Not seeing a stage production of “The King and I” for the next 66 years had nothing to do with that but just not being at the right place in the right time each time it was revived.

The Touring company montage

https://www.youtube.com/watch?v=8eU3KfgXd6c

The King of Siam, Anna and I in 1951 Part 1   Leave a comment

It was 66 years ago this month that I became a “2nd act-er”. I don’t know, with all the security these days, if there are people who still do it. Going to Christopher Columbus High School in the Bronx I would run out of my last class, get to my locker and take my sports coat and go to the IRT subway at Pelham Parkway and White Plains Road and take the train down to Times Square. Depending upon the time I would either walk slowly or fast so that I would arrive at a show that I wanted to see as it was taking an intermission. I would light a cigarette, pick up a stray Playbill program and when the bell started ringing I would walk into the theatre, go to the men’s room and by the time I was finished I, usually, could find an empty seat or, at the least, take a place in the Standing Room Only section.

In 1951, I was 15 years old that April, and I was already a theatre lover but it was Gertrude Lawrence and Yul Brynner who cemented that love. I didn’t know who Brynner was but his performance as the King of Siam with his body glistening from oil and his shaved head bringing sexiness to his already pronounced masculinity which a month later would win him a Tony Award as Best Featured Actor.

From Gertrude Lawrence’s entrance, seemingly floating across the stage to her showing the strength that Anna was made of, she had me, and the audience, in the palm of her hands. She didn’t have the voice of an Ethel Merman or Patti Lu Pone but they didn’t have the sheer force of her acting.

I would see “The King and I” two and a half times, including that first time as a 2nd act-er. It would be 66 years later that I would see it on stage again!

“Shall We Dance?”  Gertrude Lawrence & Yul Brynner

https://www.youtube.com/watch?v=qDrIGpUtDOo

“The King and I” coming the Arsht Center in Miami on Tuesday May 9.

 

“Matilda”–A Broadway Touring Company Musical Review   Leave a comment


To start with here is a high five to director Matthew Warchus and choreographer Peter Darling for blending a dozen or so adults with 8-9 kids making scenes appear as if it is a classroom of schoolchildren filling the stage. Also a nod to those 8 kids, plus Jamie Maclean who plays Matilda, for their aplomb on stage that many adults don’t have.

I wasn’t familiar with the story of Matilda. written by Roald Dahl and published in 1988 so after the first act I thought it might be too dark for school kids  but speaking to a few parents during intermission I became aware that it has been a best selling children’s book all these years and kids loved it. There is a lot of negativity against children starting with Matilda’s parents towards her and then when she goes to school the principal refers to the students as maggots. The fun is seeing how Matilda at times can get revenge, liking putting glue in her father’s hat, and how being naughty can help the kids cope with the adults.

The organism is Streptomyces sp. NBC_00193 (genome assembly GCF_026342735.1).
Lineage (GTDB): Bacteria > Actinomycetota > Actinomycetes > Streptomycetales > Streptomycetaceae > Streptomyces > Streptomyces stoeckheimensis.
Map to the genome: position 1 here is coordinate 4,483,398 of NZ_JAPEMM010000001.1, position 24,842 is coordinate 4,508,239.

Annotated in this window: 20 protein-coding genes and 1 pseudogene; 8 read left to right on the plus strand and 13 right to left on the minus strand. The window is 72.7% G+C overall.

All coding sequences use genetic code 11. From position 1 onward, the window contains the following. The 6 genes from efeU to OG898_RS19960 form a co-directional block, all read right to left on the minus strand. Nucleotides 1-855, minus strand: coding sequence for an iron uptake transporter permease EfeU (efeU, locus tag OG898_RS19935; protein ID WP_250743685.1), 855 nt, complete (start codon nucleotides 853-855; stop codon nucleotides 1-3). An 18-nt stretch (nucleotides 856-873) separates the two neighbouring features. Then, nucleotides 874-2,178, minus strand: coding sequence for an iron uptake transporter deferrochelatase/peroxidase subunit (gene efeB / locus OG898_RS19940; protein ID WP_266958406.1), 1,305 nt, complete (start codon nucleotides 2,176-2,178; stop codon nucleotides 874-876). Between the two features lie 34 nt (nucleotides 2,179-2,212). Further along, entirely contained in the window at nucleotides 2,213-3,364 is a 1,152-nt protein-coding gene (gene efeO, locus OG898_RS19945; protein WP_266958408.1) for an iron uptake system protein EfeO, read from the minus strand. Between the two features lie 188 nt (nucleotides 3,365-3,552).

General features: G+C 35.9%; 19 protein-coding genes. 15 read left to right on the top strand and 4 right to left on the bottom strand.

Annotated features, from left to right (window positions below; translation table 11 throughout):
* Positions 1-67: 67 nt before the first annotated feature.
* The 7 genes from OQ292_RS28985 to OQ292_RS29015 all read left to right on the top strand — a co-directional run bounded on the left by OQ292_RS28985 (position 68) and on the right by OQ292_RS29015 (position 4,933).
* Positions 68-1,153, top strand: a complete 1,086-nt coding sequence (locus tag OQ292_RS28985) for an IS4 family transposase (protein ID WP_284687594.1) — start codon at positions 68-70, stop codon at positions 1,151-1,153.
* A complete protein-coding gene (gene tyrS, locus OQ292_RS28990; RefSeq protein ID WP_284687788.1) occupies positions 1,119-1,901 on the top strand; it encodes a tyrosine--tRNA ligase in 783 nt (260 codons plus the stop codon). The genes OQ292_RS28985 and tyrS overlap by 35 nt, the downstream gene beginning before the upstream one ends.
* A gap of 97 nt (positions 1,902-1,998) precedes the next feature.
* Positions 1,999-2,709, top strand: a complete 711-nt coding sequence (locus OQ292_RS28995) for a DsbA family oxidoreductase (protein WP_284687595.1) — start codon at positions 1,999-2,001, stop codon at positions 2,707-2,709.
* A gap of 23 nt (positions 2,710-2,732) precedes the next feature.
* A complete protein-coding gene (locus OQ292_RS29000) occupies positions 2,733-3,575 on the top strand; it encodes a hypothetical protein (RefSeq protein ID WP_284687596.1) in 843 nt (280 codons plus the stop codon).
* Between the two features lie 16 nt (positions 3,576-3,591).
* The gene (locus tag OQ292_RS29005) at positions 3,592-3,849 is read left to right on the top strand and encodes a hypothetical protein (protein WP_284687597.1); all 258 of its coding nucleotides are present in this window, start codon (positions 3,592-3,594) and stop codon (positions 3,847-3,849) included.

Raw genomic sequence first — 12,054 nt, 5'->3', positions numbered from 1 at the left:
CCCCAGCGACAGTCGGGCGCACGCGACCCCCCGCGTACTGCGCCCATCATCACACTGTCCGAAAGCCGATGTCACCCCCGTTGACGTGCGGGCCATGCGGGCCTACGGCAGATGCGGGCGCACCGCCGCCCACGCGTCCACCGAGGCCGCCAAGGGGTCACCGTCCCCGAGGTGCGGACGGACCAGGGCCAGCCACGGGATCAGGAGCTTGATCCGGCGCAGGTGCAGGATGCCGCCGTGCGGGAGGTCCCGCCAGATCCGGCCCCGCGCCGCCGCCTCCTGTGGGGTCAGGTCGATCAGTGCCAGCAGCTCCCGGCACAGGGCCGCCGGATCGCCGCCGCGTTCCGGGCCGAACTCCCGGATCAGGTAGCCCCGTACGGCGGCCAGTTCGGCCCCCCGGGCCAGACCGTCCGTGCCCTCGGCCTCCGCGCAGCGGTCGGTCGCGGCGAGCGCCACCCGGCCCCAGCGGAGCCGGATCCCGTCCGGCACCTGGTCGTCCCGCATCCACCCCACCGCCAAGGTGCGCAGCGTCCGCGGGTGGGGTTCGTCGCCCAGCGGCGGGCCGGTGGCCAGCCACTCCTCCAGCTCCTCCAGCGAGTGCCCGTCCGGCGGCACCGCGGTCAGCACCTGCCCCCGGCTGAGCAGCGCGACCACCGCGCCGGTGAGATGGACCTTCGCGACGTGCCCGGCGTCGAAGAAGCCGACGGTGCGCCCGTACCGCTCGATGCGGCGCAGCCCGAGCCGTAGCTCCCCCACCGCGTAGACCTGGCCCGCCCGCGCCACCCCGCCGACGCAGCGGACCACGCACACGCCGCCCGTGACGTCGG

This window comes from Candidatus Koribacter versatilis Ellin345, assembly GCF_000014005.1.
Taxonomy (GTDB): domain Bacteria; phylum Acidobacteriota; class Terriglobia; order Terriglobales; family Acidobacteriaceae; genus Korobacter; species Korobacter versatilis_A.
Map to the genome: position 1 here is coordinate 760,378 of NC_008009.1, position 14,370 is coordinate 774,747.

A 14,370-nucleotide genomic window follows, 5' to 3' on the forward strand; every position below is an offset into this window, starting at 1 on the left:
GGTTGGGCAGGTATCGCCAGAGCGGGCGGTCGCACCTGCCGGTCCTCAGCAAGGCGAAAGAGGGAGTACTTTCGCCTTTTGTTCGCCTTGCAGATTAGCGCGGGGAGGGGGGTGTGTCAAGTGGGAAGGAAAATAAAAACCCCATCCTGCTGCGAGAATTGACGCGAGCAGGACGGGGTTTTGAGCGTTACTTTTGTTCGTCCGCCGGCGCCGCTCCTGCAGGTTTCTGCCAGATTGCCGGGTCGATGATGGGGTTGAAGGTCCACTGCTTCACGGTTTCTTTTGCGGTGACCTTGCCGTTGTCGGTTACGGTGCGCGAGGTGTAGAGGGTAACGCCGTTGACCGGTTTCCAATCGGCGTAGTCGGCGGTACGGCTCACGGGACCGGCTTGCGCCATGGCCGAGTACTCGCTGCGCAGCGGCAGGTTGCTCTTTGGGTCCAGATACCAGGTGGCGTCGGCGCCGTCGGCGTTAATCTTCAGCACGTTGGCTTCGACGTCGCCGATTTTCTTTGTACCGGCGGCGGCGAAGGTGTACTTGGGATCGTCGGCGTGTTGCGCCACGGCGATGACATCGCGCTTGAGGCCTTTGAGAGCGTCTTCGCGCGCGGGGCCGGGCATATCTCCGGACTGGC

Darcy Stewart and Matt Harrington as Matilda’s parents could easily be hissable villains but they also bring a lot of humor to the show. Ms. Stewart does a dance number with Stephen Diaz that still has my head shaking as I didn’t know bodies could make some of the moves, especially Mr. Diaz, they make.

Keisha T. Fraser as the friendly librarian Mrs. Phelps who can’t wait to hear Matilda’s made up stories and at the same time supplies the gifted girl with the books she so much likes to read. I kept on waiting for Fraser to have a solo or at least a duet but it never happened.

Jennifer Bowles, as Miss Honey a teacher at the school, who immediately senses Matilda’s smarts and pain, has 3 solos that show off her lovely voice and as a defender of the young girl adds a poignancy to the show.

I know it is an old show business custom in England, and the U. S. has been doing it also, of having men playing women’s roles but I don’t understand the reasoning of having Dan Chameroy playing the principal Miss Trunchbull. Don’t get me wrong as he is perfect in the role showing the authority, menace and the humor in the character but I can think of a half a dozen woman ho could have done the role just as well.

The role of Matilda is rotated between Jaime Maclean, Jenna Weir and Gabby Gutierrez with Jaime in the role this evening playing it with feeling, timing and an ease that makes you believe she is a 5 year old. Also have to give a shout out to a local boy, Blake Ferrante, from Broward County who plays Bruce and nails the scene where he has to eat a whole chocolate cake plus adds some high notes in an ensemble number.